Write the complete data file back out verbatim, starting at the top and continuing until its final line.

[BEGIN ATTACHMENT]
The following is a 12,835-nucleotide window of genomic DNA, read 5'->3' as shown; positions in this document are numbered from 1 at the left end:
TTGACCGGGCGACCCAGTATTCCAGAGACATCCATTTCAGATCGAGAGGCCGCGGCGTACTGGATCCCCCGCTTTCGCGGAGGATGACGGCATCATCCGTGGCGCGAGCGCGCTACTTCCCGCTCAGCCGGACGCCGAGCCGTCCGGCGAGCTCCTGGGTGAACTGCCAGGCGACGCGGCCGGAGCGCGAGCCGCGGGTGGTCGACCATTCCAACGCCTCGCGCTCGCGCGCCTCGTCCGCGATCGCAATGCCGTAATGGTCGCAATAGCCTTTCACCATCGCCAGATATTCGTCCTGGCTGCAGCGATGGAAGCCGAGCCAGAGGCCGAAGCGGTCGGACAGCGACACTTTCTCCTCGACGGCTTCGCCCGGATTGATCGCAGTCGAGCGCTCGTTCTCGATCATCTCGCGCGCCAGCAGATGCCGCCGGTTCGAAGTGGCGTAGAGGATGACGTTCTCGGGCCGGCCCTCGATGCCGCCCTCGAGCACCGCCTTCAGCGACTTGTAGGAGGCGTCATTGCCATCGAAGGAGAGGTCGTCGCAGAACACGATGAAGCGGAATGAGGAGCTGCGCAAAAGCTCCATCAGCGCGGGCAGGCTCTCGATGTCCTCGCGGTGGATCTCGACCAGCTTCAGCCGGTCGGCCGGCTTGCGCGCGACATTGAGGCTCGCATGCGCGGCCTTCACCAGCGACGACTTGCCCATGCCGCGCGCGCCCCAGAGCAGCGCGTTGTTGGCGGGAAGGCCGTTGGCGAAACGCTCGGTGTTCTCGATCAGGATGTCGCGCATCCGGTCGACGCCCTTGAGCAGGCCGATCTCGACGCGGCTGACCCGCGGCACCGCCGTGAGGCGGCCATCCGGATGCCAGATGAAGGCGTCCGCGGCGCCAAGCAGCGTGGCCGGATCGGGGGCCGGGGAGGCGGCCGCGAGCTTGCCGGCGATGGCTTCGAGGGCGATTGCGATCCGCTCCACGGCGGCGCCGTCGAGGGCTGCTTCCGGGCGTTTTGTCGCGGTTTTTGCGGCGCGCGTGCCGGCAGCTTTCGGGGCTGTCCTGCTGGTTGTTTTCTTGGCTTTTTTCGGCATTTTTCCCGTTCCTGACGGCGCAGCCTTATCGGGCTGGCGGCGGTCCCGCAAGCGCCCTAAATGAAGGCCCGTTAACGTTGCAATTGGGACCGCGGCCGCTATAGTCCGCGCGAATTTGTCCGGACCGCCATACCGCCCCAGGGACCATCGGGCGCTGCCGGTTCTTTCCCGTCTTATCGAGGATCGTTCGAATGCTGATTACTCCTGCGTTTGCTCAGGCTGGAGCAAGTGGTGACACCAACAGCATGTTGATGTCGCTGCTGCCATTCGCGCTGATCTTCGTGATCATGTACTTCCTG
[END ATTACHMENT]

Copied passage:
The following is a 12,835-nucleotide window of genomic DNA, read 5'->3' as shown; positions in this document are numbered from 1 at the left end:
TTGACCGGGCGACCCAGTATTCCAGAGACATCCATTTCAGATCGAGAGGCCGCGGCGTACTGGATCCCCCGCTTTCGCGGAGGATGACGGCATCATCCGTGGCGCGAGCGCGCTACTTCCCGCTCAGCCGGACGCCGAGCCGTCCGGCGAGCTCCTGGGTGAACTGCCAGGCGACGCGGCCGGAGCGCGAGCCGCGGGTGGTCGACCATTCCAACGCCTCGCGCTCGCGCGCCTCGTCCGCGATCGCAATGCCGTAATGGTCGCAATAGCCTTTCACCATCGCCAGATATTCGTCCTGGCTGCAGCGATGGAAGCCGAGCCAGAGGCCGAAGCGGTCGGACAGCGACACTTTCTCCTCGACGGCTTCGCCCGGATTGATCGCAGTCGAGCGCTCGTTCTCGATCATCTCGCGCGCCAGCAGATGCCGCCGGTTCGAAGTGGCGTAGAGGATGACGTTCTCGGGCCGGCCCTCGATGCCGCCCTCGAGCACCGCCTTCAGCGACTTGTAGGAGGCGTCATTGCCATCGAAGGAGAGGTCGTCGCAGAACACGATGAAGCGGAATGAGGAGCTGCGCAAAAGCTCCATCAGCGCGGGCAGGCTCTCGATGTCCTCGCGGTGGATCTCGACCAGCTTCAGCCGGTCGGCCGGCTTGCGCGCGACATTGAGGCTCGCATGCGCGGCCTTCACCAGCGACGACTTGCCCATGCCGCGCGCGCCCCAGAGCAGCGCGTTGTTGGCGGGAAGGCCGTTGGCGAAACGCTCGGTGTTCTCGATCAGGATGTCGCGCATCCGGTCGACGCCCTTGAGCAGGCCGATCTCGACGCGGCTGACCCGCGGCACCGCCGTGAGGCGGCCATCCGGATGCCAGATGAAGGCGTCCGCGGCGCCAAGCAGCGTGGCCGGATCGGGGGCCGGGGAGGCGGCCGCGAGCTTGCCGGCGATGGCTTCGAGGGCGATTGCGATCCGCTCCACGGCGGCGCCGTCGAGGGCTGCTTCCGGGCGTTTTGTCGCGGTTTTTGCGGCGCGCGTGCCGGCAGCTTTCGGGGCTGTCCTGCTGGTTGTTTTCTTGGCTTTTTTCGGCATTTTTCCCGTTCCTGACGGCGCAGCCTTATCGGGCTGGCGGCGGTCCCGCAAGCGCCCTAAATGAAGGCCCGTTAACGTTGCAATTGGGACCGCGGCCGCTATAGTCCGCGCGAATTTGTCCGGACCGCCATACCGCCCCAGGGACCATCGGGCGCTGCCGGTTCTTTCCCGTCTTATCGAGGATCGTTCGAATGCTGATTACTCCTGCGTTTGCTCAGGCTGGAGCAAGTGGTGACACCAACAGCATGTTGATGTCGCTGCTGCCATTCGCGCTGATCTTCGTGATCATGTACTTCCTG